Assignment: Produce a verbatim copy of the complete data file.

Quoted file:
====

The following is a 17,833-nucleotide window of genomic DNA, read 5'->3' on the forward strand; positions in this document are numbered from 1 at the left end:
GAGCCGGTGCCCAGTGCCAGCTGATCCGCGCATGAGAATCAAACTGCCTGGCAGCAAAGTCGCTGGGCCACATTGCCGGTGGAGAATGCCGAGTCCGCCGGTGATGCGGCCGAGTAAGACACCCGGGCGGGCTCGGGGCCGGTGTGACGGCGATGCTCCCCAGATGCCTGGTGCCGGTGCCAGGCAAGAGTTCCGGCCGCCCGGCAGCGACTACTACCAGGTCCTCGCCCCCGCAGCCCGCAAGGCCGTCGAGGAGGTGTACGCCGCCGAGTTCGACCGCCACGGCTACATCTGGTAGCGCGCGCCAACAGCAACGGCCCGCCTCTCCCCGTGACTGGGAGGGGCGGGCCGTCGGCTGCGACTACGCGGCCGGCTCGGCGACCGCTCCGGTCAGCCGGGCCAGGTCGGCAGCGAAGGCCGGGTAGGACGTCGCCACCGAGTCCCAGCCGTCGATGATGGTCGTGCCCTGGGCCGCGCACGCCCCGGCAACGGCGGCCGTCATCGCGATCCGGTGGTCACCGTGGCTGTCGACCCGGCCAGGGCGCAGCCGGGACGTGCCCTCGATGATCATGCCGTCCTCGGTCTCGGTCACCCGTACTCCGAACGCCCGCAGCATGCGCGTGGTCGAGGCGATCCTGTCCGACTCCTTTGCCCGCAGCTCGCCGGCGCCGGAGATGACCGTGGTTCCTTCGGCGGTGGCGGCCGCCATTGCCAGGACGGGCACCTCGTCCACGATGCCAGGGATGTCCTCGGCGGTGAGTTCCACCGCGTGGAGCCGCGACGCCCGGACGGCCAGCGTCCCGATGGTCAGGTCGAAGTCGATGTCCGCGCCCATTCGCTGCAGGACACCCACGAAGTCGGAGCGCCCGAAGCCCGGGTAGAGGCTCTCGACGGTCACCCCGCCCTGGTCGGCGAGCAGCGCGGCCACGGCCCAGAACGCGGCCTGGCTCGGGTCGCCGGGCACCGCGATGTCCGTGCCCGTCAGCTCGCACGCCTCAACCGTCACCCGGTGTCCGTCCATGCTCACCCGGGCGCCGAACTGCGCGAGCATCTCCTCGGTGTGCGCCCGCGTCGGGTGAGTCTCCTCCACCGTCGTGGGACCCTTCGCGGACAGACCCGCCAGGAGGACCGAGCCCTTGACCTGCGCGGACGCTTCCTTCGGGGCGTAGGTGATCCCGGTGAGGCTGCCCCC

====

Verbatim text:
The following is a 17,833-nucleotide window of genomic DNA, read 5'->3' on the forward strand; positions in this document are numbered from 1 at the left end:
GAGCCGGTGCCCAGTGCCAGCTGATCCGCGCATGAGAATCAAACTGCCTGGCAGCAAAGTCGCTGGGCCACATTGCCGGTGGAGAATGCCGAGTCCGCCGGTGATGCGGCCGAGTAAGACACCCGGGCGGGCTCGGGGCCGGTGTGACGGCGATGCTCCCCAGATGCCTGGTGCCGGTGCCAGGCAAGAGTTCCGGCCGCCCGGCAGCGACTACTACCAGGTCCTCGCCCCCGCAGCCCGCAAGGCCGTCGAGGAGGTGTACGCCGCCGAGTTCGACCGCCACGGCTACATCTGGTAGCGCGCGCCAACAGCAACGGCCCGCCTCTCCCCGTGACTGGGAGGGGCGGGCCGTCGGCTGCGACTACGCGGCCGGCTCGGCGACCGCTCCGGTCAGCCGGGCCAGGTCGGCAGCGAAGGCCGGGTAGGACGTCGCCACCGAGTCCCAGCCGTCGATGATGGTCGTGCCCTGGGCCGCGCACGCCCCGGCAACGGCGGCCGTCATCGCGATCCGGTGGTCACCGTGGCTGTCGACCCGGCCAGGGCGCAGCCGGGACGTGCCCTCGATGATCATGCCGTCCTCGGTCTCGGTCACCCGTACTCCGAACGCCCGCAGCATGCGCGTGGTCGAGGCGATCCTGTCCGACTCCTTTGCCCGCAGCTCGCCGGCGCCGGAGATGACCGTGGTTCCTTCGGCGGTGGCGGCCGCCATTGCCAGGACGGGCACCTCGTCCACGATGCCAGGGATGTCCTCGGCGGTGAGTTCCACCGCGTGGAGCCGCGACGCCCGGACGGCCAGCGTCCCGATGGTCAGGTCGAAGTCGATGTCCGCGCCCATTCGCTGCAGGACACCCACGAAGTCGGAGCGCCCGAAGCCCGGGTAGAGGCTCTCGACGGTCACCCCGCCCTGGTCGGCGAGCAGCGCGGCCACGGCCCAGAACGCGGCCTGGCTCGGGTCGCCGGGCACCGCGATGTCCGTGCCCGTCAGCTCGCACGCCTCAACCGTCACCCGGTGTCCGTCCATGCTCACCCGGGCGCCGAACTGCGCGAGCATCTCCTCGGTGTGCGCCCGCGTCGGGTGAGTCTCCTCCACCGTCGTGGGACCCTTCGCGGACAGACCCGCCAGGAGGACCGAGCCCTTGACCTGCGCGGACGCTTCCTTCGGGGCGTAGGTGATCCCGGTGAGGCTGCCCCC